THE work of the day being over, I sat down upon my doorstep, pipe in hand, to rest awhile in the cool of the evening. Death is not more still than is this Virginian land in the hour when the sun has sunk away, and it is black beneath the trees, and the stars brighten slowly and softly, one by one. The birds that sing all day have hushed, and the horned owls, the monster frogs, and that strange and ominous fowl (if fowl it be, and not, as some assert, a spirit damned) which we English call the whippoorwill, are yet silent. Later the wolf will howl and the panther scream, but now there is no sound. The winds are laid, and the restless leaves droop and are quiet. The low lap of the water among the reeds is like the breathing of one who sleeps in his watch beside the dead.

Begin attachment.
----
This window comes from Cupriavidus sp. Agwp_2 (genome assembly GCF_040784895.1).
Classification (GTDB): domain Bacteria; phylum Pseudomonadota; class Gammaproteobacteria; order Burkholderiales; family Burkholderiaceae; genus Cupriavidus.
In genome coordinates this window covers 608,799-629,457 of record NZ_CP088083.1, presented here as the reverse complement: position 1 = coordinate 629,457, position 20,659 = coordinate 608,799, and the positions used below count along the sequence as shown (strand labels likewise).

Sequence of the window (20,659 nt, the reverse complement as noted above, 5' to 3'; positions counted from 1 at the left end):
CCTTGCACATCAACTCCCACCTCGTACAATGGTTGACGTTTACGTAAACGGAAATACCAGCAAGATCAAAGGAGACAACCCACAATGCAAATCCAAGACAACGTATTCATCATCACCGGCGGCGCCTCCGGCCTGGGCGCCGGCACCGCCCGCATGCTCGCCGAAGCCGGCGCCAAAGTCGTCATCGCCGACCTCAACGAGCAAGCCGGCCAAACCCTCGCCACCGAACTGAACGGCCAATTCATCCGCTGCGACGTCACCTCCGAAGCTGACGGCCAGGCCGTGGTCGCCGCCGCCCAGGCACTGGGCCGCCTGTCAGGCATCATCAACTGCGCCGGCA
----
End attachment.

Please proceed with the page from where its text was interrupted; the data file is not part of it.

I marked the light die from the broad bosom of the river, leaving it a dead man's hue. Awhile ago, and for many evenings, it had been crimson,—a river of blood. A week before, a great meteor had shot through the night, blood-red and bearded, drawing a slow-fading fiery trail across the heavens; and the moon had risen that same night blood-red, and upon its disk there was drawn in shadow a thing most marvelously like a scalping knife. Wherefore, the following day being Sunday, good Mr. Stockham, our minister at Weyanoke, exhorted us to be on our guard, and in his prayer besought that no sedition or rebellion might raise its head amongst the Indian subjects of the Lord's anointed.